Last Fall Consumer Reports revealed that although most Americans killed in car crashes are male, data shows that it is fact women that are at a greater risk of death or serious injury in a car crash. A female driver or front row passenger with a seatbelt is 17 percent more likely to die, and 73 percent more likely to have a serious injury.
Crash researchers have known for forty years that the bodies of male and female react differently in crashes, but automotive research still stubbornly clings to the “50th percentile male” which is understood to be a 171 pound 5 foot 9 inch dummy first developed in the 1970’s. And that crash test dummy has not substantially changed, despite the fact that the average American man weighs 26 pounds more.
It was not until 2003 that the National Highway Traffic Safety Administration (NHTSA) used a scaled down male dummy to represent a woman. This dummy was so scaled down that it also could double as a 13 year old child. It is a 5th percentile crash dummy as even to 1970’s standards it represented only 5 percent of women.
Crash tests do not recognize that half the drivers in the United States are now female. The 5th percentile female crash dummy rides as a passenger, not a driver. As Consumer Reports writer Keith Barry states “Because automotive design is directly influenced by the results of safety testing, any bias in the way cars are crash-tested translates into the way cars are manufactured. So if safety tests don’t prioritize female occupants, carmakers won’t necessarily make changes to better protect them.”
Automotive safety relies on regulation to do the right thing. Using crash dummies that are not smaller models of male dummies is the first step, along with recognizing that women’s structures are different than men’s. Today’s average female is five inches shorter and 27 pounds lighter than the average male, and wear seatbelts differently and sit closer to the steering console.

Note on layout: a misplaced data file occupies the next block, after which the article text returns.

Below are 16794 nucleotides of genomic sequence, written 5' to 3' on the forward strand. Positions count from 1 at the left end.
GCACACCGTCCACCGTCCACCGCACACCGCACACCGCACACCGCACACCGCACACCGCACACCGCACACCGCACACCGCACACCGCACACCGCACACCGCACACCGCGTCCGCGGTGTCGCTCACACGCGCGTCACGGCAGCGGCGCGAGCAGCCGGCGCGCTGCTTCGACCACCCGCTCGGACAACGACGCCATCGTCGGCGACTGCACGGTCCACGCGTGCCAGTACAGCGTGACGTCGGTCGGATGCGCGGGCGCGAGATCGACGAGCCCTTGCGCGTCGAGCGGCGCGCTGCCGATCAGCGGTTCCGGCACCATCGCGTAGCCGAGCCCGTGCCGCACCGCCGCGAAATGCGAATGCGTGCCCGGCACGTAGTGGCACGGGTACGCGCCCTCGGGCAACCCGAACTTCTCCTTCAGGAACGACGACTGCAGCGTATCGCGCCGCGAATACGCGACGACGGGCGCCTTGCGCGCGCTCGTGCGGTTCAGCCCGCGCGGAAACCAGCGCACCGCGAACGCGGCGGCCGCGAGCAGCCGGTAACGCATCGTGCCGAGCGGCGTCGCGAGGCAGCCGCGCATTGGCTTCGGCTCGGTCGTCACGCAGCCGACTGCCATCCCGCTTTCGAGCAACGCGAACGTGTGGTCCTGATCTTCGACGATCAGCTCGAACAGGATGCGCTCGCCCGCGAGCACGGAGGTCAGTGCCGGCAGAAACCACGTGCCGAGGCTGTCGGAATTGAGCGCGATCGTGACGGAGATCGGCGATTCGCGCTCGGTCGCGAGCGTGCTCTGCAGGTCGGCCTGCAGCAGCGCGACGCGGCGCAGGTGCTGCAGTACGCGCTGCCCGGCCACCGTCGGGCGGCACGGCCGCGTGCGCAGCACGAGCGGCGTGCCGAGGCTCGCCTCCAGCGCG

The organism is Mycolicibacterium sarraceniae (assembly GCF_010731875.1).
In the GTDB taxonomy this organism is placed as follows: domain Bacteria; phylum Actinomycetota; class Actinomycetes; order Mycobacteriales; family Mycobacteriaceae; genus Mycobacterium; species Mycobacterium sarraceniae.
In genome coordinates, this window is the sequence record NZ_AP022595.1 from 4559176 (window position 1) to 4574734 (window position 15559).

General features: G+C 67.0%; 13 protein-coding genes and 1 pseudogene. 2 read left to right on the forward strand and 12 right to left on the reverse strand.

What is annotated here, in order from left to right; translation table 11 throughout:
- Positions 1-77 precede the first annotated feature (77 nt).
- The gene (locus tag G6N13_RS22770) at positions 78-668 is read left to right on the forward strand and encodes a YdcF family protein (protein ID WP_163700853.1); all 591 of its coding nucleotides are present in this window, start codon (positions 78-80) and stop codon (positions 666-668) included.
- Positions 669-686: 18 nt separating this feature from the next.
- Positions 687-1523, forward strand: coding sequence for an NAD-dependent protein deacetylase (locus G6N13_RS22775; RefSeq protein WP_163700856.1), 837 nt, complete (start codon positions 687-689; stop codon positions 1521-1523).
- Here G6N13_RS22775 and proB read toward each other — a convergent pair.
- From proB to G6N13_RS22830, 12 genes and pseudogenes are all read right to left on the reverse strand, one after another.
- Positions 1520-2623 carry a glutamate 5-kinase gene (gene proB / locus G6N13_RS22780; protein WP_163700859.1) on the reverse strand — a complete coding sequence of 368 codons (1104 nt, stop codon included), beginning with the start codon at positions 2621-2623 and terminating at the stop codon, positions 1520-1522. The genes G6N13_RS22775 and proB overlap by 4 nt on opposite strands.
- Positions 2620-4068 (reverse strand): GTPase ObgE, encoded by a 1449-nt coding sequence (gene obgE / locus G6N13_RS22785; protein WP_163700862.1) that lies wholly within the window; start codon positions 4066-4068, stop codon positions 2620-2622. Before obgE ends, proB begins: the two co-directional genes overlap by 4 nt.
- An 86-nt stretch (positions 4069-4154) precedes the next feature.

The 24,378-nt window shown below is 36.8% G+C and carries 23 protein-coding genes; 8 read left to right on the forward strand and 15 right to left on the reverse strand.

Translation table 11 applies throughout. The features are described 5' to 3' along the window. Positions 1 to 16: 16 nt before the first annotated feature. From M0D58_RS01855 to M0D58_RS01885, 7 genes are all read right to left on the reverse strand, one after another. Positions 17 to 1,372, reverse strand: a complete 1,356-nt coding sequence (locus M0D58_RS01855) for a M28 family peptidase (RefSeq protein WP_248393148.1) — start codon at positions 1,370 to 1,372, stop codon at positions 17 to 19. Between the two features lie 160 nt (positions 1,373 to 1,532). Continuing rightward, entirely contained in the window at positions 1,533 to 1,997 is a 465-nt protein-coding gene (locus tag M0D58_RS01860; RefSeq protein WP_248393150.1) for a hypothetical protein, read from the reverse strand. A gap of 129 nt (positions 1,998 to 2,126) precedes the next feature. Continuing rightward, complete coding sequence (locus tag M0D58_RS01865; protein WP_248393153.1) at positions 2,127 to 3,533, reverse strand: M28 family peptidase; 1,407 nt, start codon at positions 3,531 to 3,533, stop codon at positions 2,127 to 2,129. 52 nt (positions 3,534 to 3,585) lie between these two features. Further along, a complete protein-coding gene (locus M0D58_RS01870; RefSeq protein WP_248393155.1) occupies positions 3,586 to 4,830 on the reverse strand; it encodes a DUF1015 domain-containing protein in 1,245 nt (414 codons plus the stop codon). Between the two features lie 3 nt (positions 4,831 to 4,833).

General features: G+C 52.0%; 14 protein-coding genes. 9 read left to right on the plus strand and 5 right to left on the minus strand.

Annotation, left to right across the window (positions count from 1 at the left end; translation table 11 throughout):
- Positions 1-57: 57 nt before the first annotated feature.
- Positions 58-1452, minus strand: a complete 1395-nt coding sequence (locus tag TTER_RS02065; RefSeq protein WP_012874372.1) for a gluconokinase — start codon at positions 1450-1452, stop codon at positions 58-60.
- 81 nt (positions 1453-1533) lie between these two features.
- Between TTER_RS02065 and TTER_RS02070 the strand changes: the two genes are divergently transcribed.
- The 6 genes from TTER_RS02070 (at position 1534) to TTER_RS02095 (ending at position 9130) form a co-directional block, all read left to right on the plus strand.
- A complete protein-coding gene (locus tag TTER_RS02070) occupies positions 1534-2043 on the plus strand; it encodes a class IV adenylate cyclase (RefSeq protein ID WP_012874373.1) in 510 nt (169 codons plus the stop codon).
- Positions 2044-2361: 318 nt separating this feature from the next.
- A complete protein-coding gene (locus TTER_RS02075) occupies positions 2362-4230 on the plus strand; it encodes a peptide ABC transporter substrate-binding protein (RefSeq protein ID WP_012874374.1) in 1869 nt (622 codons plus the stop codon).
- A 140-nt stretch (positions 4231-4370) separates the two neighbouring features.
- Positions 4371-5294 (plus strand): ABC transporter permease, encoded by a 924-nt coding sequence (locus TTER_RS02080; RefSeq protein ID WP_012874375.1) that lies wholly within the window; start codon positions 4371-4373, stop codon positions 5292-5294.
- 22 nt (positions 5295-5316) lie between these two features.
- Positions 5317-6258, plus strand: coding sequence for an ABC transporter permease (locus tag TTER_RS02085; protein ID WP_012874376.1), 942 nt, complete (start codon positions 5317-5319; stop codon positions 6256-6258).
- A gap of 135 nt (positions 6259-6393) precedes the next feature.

While there is a new generation of dummies coming, there is still no plan to build an average female for crash tests. Called THOR (Test Device for Human Occupant Restraint) these new models are due to be used in Europe this year for testing and will collect more data than previous crash test dummies.
“Astrid Linder, Ph.D., a professor at Chalmers University in Sweden and the research director of traffic safety at the Swedish National Road and Transport Institute, agrees that the length of time it could take to build a new female dummy is frustrating, but she says that is not an excuse for delaying the work further. This was the answer I got 20 years ago when I did a review as a Ph.D. student,” she says. “There is no data that isn’t possible to collect. Go ahead and do it. We know how to do it.”
Imagine~politicians and policy makers have an opportunity to create a crash test female dummy that could save lives and serious injury . Regulators could insist that they be used in crash tests.
What is stopping them?
The YouTube video below is Astrid Lindner’s TEDx talk where she describes her work and introduces the audience to EVA the female crash test dummy developed in Sweden.